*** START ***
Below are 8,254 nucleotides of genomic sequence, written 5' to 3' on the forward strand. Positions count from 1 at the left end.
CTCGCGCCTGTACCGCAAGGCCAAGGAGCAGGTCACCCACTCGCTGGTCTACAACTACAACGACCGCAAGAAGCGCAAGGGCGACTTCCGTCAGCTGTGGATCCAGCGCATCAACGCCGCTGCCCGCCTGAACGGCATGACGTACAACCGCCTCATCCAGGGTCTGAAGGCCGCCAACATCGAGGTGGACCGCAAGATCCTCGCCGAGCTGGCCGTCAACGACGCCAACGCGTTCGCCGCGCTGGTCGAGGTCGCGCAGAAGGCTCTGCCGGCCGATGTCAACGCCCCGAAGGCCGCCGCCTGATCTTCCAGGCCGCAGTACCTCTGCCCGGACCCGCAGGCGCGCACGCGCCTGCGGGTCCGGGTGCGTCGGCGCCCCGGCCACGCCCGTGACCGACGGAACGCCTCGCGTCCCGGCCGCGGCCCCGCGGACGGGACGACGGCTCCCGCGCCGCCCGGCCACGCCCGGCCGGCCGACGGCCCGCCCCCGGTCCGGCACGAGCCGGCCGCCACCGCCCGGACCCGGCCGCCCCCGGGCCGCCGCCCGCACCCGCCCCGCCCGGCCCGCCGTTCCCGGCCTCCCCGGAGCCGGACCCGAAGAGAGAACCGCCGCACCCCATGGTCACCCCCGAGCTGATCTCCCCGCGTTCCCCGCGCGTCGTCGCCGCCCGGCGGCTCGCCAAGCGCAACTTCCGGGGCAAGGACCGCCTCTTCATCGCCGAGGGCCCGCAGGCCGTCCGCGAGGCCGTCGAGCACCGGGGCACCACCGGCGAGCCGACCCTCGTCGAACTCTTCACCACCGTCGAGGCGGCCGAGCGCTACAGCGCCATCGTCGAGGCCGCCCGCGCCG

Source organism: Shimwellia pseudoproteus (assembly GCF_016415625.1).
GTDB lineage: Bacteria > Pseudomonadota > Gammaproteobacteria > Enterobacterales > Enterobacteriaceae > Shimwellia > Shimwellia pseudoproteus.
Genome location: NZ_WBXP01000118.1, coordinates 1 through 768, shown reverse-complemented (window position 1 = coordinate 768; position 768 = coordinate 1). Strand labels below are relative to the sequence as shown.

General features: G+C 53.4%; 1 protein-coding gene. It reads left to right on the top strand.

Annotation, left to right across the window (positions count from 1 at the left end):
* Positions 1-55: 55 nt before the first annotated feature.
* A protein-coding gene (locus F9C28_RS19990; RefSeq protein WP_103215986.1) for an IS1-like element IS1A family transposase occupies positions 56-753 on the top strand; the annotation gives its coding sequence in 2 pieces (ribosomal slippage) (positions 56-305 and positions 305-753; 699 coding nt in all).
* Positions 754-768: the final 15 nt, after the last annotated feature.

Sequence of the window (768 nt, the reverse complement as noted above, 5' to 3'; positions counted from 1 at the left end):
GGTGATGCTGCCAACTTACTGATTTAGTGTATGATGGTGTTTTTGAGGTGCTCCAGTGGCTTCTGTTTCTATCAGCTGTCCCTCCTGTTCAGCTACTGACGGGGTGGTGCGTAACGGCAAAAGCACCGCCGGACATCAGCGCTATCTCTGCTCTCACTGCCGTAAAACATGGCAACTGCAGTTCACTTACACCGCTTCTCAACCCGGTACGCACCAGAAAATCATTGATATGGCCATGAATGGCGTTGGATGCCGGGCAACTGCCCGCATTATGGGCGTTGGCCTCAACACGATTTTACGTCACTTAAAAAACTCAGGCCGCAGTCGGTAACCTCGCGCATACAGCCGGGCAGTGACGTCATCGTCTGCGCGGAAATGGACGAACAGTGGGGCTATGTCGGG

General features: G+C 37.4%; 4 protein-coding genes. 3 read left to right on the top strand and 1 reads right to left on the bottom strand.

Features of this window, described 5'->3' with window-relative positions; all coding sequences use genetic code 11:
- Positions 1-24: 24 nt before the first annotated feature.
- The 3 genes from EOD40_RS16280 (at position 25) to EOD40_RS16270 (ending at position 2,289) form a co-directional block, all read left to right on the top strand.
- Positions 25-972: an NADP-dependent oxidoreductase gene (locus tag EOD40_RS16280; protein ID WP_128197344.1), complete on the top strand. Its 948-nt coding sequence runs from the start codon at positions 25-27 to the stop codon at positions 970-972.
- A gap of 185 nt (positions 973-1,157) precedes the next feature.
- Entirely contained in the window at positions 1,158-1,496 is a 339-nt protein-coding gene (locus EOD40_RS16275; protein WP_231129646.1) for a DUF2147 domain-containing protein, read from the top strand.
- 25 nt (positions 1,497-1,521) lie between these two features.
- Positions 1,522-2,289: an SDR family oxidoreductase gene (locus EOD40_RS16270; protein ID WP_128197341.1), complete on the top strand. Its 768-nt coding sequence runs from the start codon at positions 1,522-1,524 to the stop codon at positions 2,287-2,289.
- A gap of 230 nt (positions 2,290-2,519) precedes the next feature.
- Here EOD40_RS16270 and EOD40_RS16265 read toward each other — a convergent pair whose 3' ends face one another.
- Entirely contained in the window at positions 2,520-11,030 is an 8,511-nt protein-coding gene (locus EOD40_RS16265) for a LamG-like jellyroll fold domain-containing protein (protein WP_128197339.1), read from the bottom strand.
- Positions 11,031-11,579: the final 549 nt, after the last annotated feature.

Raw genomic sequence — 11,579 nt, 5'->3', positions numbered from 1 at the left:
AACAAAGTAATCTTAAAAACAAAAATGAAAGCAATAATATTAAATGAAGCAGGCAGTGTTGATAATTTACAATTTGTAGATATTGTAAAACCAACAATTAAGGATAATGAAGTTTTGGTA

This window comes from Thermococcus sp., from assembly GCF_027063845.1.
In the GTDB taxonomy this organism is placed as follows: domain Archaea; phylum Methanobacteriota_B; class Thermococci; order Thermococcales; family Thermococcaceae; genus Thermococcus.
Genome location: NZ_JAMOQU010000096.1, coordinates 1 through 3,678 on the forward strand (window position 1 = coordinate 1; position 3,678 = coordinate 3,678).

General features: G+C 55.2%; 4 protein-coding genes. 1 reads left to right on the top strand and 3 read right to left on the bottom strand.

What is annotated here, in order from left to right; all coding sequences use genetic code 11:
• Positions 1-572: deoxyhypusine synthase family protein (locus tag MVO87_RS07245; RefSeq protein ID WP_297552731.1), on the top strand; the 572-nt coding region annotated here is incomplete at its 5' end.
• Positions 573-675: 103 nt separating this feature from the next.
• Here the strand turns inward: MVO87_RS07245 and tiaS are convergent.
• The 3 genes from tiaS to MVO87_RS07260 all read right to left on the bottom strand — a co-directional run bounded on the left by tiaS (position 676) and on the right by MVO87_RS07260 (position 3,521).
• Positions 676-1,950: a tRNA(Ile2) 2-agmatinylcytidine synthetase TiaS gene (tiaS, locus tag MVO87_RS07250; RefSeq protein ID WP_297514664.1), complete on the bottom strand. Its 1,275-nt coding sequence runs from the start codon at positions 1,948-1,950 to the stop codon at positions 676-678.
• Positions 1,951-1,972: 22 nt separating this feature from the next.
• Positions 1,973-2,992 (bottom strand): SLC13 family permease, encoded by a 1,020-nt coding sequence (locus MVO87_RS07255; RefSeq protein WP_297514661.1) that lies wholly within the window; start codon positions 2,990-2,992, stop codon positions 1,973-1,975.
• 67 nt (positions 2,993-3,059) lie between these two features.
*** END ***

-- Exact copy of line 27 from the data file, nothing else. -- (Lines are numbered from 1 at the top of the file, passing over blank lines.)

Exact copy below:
AACAAAGTAATCTTAAAAACAAAAATGAAAGCAATAATATTAAATGAAGCAGGCAGTGTTGATAATTTACAATTTGTAGATATTGTAAAACCAACAATTAAGGATAATGAAGTTTTGGTA